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B. Job's Reply: Assertion of his innocence, and a mournful description of the incompre-
hensibleness of his suffering as a dark horrible destiny: Chap. IX., X.
3. The truly penitent has in prospect the restoration of his prosperity, for the wicked how-
ever there remains no hope : vers. 13-20.
the brevity, helplessness, and hopelessness of man's life: chap. xiii. 23-xiv. 22.
Second Series of controversial discourses. The Entanglement increasing: Chaps. XV.-XXI.
I. Eliphaz and Job: Chaps. XV.-XVII.
3. Sharp censure of the admonitory speeches of the friends as unreasonable, and as having
no power to comfort: chap. xvii. 10-16.
B. Job: His misery is well-deserving of sympathy; it will however all the more certainly
end in his conspicuous vindication by God, although not perhaps till the life be-
yond: Chap. XIX.
3. Rebuke of the friends for setting forth only one side of that experience, and using that
to his prejudice: vers. 27-34.
1. Sharp Rebuke of Bildad : vers. 2-4.
far less spirited attempt of Bildad in this direction : vers. 5-14.
3. Solemn asseveration of his innocence in respect to all open and secret sins : Chap. xxxi.
a. He has abandoned himself to no wicked lust; vers. 1-8.
neighbor: vers. 24-32. e. He has been guilty furthermore of no hypocrisy, nor mere semblance of
holiness, of no secret violence, or avaricious oppression of his neigh
bor: vers. 33-40.
sufferings decreed for those who are apparently righteous are dispensations of divine love, designed to purify and sanctify them through chastisement. [The first half of the posi
tive solution of the problem). Introduction: Elihu's appearance, and the exordium of his discourse, giving the reasons for
his speaking : Chap. xxxii. 1-xxxiii. 7. 1. Elihu's appearance (related in prose) : Chap. xxxii. 1-6 a. 2. An explanation addressed to the previous speakers, showing why he takes part in this
controversy : vers. 6-10. 3. Setting forth that he was justified in taking part, because the friends had shown, and
still showed themselves unable to refute Job: vers. 11-22. 4. A special appeal to Job to listen calmly to him, as a mild judge of his guilt and weak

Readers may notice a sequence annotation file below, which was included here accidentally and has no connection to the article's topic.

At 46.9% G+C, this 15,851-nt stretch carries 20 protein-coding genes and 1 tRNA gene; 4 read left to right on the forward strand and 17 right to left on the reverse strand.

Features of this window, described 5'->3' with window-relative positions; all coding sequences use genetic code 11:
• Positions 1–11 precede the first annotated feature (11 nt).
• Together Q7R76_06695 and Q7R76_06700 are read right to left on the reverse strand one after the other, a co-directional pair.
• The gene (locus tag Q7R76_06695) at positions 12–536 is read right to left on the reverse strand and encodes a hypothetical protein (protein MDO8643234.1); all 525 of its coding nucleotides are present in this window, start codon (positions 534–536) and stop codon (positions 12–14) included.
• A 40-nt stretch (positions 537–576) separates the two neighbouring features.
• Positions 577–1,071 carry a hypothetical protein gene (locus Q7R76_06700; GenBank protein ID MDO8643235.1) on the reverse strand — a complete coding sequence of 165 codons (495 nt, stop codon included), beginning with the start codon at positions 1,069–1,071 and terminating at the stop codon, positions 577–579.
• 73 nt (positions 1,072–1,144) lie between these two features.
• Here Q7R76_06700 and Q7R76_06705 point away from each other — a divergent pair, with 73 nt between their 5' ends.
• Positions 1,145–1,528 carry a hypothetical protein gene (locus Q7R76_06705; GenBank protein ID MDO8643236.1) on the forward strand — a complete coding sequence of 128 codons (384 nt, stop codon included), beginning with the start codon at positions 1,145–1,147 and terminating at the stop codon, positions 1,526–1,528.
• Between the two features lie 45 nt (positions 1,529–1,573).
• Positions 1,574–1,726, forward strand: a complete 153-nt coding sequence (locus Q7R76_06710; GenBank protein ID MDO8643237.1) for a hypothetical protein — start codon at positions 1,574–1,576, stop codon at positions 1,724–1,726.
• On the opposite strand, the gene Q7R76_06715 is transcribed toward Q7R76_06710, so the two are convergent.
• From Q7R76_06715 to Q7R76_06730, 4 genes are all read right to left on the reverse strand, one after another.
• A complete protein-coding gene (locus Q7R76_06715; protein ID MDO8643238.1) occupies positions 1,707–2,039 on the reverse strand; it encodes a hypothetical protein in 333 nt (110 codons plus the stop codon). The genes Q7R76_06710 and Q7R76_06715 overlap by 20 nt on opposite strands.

ness: Chap. xxxiii. 1-7.
warn and to save them by various dispensations, and communications
7. By sending a mediating angel to deliver in distress (vers. 23 seq.).
he would further instruct him: vers. 31-33. Second Discourse : Proof that man is not right in doubting God's righteousness: Ch. xxxiv.
a. Opening : Censure of the doubt of God's righteousness expressed by
Job: vers. 1-9. 6. Proof that the divine righteousness is necessary, and that it really exists :
2. From God's disinterested love of His creatures : vers. 10-15.
B. From the idea of God as ruler of the world: vers. 16-30. c. Exhibition of Job's inconsistency and folly in reproaching God with injus
tice, and at the same time appealing to his decision : vers. 31-37. Third Discourse: Refutation of the false position that piety is not productive of happiness to men: Chap. xxxv.
a. The folly of the erroneous notion that it is of small advantage to men
whether they are pious or ungodly : vers. 1-8.
a. The lack of true godly fear: vers. 9-14.
case especially with Job: vers. 15-16.
Fourth Discourse: A vivid exhibition of the activity of God, which is seen to be benevo
lent, as well as mighty and just, both in the destinies of men, and in the natural world
outside of man: Chap. xxxvi.-xxxvii. [Introduction-announcing that further important contributions are about to be made to the vindication of God: Chap. xxxvi. 1-4].
a. Vindication of the divine justice, manifesting itself in the destinies of
men as a power benevolently chastening and purifying them; Chap.
B. In Job's change of fortune in particular: vers. 16-21.
power and wisdom: Chap. xxxvi. 22; xxxvii. 25.
dom and power: ch. xxxvi. 22—xxxvii. 13.
22—xxxvii. 5. (2) The agencies of winter—such as snow, rain, the north wind,
frost, etc. Ch. xxxvii. 6-13. B. Finally admonitory inferences from what precedes for Job: ch.
xxxvii. 14-24. The third stage of the disentanglement: ch. xxxviii. 1-xlii. 6.
Jehovah's Discourses: the aim of which is to prove that the Almighty and only wise God, with whom no mortal should dispute, might also ordain suffering simply to prove and test the righteous. [The second half of the positive solution of the problem.]
First Discourse of Jehovah, together with Job's answer: With God, the Almighty and only wise, no man may dispute: ch. xxxviii. 1—xl. 5. 1. Introduction: The appearance of God; His demand that Job should answer him: ch.
xxxviii. 1-3. 2. God's questions touching His power revealed in the wonders of creation : ch. xxxviii.
and the forces proceeding from them: vers. 16-27.
starry heavens: vers. 28-38. d. Respecting the preservation and propagation of wild animals, especially
of the lion, raven, wild goat, stag, wild ass, oryx, ostrich, war-horse,
hawk and eagle: ch. xxxviii. 39—xxxix. 30. 3. Conclusion of the discourse, together with Job's answer announcing his humble submis
sion: ch. xl. 1-5.
Second Discourse of Jehovah, together with Job's answer: To doubt God's justice, which is most closely allied to His wonderful omnipotence, is a grievous wrong, which must be atoned for by sincere penitence: ch. xl. 6—xlii. 6. 1. Sharp rebuke of God's presumption which has been carried to the point of doubting
God's justice: ch. xl. 7-14. 2. Humiliating demonstration of the weakness of Job in contrast with certain creatures
of earth, not to say with God: shown by a description